A few months ago, I won an auction on ebay that was for 4 Leatherman MTs. The pictures weren't great, so I couldn't really tell what condition the tools were in, but I won the lot for a relatively low bid, so it was a pretty good gamble. One of the 4 was a Wave, which I planned on using for mod fodder, but when I actually got my hands on it to do an inspection, I was speechless...
Apologies for the blurred image in the third picture, but you can see what I'm talking about here -- this poor Wave had been trashed
The large flat driver was broken off, and the insides of the handles were absolutely covered in dirt/gunk/who knows what (but luckily not too much rust):
And don't even get me started on the blades... I have no idea how the previous owner managed to mangle them this badly.
I have used butter knives with sharper edges. (Blades are shown next to a new Wave for comparison)
I thought about just taking a few salvageable parts (at the time, I was thinking maybe the scissors, small bit driver, can opener, and the saw) and just scrapping the rest, but I felt like this poor Wave deserved another chance. So began the restoration project...
It started by completely disassembling the tool and doing some scrubbing in a hot, soapy bath... so much scrubbing. Every time I thought I had gotten all the dirt and grime out, I found some more tucked in another corner.
After that, the handles got another bath in the dishwasher, and everything else went into an oil bath in the garage, where the handles would later join them. I let them soak in the oil for a couple months, until this past weekend when I found some time to continue the project.
I started out by spending some time polishing the handles, which I think turned out nicely. (In the following pictures, the handle that I polished first is on top, and the second handle, which had not been polished yet, is on the bottom for comparison.) Plus, it finally gave me an excuse to try out the polishing compound that came with my Dremel.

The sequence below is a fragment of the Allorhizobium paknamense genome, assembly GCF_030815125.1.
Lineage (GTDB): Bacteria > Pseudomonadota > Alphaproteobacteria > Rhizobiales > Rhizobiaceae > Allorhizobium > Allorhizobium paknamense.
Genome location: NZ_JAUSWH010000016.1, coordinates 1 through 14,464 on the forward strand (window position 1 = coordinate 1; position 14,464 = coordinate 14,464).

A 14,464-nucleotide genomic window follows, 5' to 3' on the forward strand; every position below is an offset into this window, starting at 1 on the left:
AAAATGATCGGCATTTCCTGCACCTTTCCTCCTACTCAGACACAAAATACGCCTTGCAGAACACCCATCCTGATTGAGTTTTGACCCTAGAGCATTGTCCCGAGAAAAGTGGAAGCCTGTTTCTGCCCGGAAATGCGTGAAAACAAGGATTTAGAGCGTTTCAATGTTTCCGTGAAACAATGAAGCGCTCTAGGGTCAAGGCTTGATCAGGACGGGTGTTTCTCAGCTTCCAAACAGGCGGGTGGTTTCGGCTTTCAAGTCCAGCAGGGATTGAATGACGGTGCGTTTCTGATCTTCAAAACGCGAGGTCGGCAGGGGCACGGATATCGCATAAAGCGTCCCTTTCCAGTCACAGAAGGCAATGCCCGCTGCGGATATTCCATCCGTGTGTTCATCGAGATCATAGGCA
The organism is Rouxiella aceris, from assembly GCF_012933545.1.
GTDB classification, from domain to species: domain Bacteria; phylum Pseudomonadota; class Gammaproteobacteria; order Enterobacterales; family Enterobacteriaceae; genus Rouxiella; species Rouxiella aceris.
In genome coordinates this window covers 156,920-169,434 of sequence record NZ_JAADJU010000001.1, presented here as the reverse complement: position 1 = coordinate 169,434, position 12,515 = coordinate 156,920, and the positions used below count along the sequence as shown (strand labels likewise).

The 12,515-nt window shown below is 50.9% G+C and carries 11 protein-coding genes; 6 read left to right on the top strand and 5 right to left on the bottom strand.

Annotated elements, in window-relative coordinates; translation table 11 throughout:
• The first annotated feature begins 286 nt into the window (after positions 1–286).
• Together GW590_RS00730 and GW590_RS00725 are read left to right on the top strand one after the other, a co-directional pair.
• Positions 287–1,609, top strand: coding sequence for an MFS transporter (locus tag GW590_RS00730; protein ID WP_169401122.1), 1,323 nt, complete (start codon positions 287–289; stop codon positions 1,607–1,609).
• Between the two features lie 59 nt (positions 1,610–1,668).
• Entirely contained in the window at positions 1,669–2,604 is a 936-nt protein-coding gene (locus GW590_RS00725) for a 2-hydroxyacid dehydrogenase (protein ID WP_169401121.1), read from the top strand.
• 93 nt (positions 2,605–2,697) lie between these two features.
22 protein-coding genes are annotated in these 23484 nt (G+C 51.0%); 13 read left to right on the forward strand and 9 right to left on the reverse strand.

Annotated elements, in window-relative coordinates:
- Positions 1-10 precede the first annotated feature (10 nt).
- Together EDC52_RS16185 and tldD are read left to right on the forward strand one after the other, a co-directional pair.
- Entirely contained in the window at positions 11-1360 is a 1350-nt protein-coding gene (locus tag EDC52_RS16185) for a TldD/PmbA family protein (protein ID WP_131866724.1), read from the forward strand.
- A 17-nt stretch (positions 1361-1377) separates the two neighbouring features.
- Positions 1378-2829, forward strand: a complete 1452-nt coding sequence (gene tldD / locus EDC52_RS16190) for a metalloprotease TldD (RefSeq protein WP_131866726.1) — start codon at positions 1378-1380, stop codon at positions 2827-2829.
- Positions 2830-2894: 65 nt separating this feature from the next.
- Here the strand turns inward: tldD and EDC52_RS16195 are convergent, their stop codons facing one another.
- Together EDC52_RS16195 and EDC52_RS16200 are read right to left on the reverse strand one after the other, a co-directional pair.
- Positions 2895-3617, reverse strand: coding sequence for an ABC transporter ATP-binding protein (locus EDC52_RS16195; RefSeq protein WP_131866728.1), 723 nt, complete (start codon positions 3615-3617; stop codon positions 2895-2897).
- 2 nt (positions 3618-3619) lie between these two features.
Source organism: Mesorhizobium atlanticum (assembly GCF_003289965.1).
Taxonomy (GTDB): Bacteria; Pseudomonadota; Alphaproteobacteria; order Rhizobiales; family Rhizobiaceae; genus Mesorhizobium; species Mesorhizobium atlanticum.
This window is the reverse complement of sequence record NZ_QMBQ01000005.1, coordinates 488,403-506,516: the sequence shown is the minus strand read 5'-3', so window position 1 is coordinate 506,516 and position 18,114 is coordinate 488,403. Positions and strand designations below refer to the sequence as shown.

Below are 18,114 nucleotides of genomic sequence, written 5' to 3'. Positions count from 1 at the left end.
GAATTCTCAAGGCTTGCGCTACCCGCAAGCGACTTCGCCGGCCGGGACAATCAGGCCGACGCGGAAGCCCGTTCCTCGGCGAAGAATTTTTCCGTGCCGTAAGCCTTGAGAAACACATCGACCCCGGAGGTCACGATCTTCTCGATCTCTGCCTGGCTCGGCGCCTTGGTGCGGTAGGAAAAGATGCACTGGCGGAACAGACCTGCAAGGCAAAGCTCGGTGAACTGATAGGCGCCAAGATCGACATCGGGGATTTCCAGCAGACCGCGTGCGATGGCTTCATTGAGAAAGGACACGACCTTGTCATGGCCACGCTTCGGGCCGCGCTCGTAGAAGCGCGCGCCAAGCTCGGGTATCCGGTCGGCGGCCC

The wire cutters had obviously been used to cut something that was too thick/hard, and had sustained some damage that was causing the pliers to stick. A few minutes with the diamond file, and they were back to smooth operation. (especially after sitting in the oil bath for so long!)
Clearly, some of the parts would need to be completely replaced (like the blades). I decided that in order to consider it a true "restoration", I wanted to keep the original handles and pliers -- the heart of any plier-based MT.
With that in mind, I ended up putting this Wave back together with a tool load similar to the original Wave using some Rebar parts.
The scissors and can opener are the originals from this Wave; the Phillips driver and two flat drivers are from a Rebar. I discovered that the small flat driver from the Rebar is thinner than the small bit driver that would normally be on that side, so I had to add a couple spare washers/spacers to get a good fit. (If you look closely at the pic below, the extra washers are in between the scissors and the large flat driver on the right side.) Look how much cleaner the insides are!
For the external tools, the blades obviously needed to be replaced, but I managed to salvage the saw and the file. (Yes, that really is the same file seen in the "before" pics.)
And since I was replacing the blades anyway, I decided to give this guy a blade steel upgrade.
So for those keeping track at home, the handles, plier head, saw, file, scissors, can opener, and all pivots/screws are the originals that I started with for this project. The drivers and blades were replacements. I ended up scrapping the large bit driver as it was no longer holding the bits securely, but I held onto the small bit driver for future mods.
All in all, I'm very happy with how this restoration project turned out.
As you can see in the last couple pics, the handles don't quite close all the way because of the Rebar parts in there, so I'd like to do some reshaping of those drivers with the Dremel to get a better fit and finish on the tool. But for now, at least this Wave has been returned to some semblance of its former glory, and saved from being recycled as scrap metal.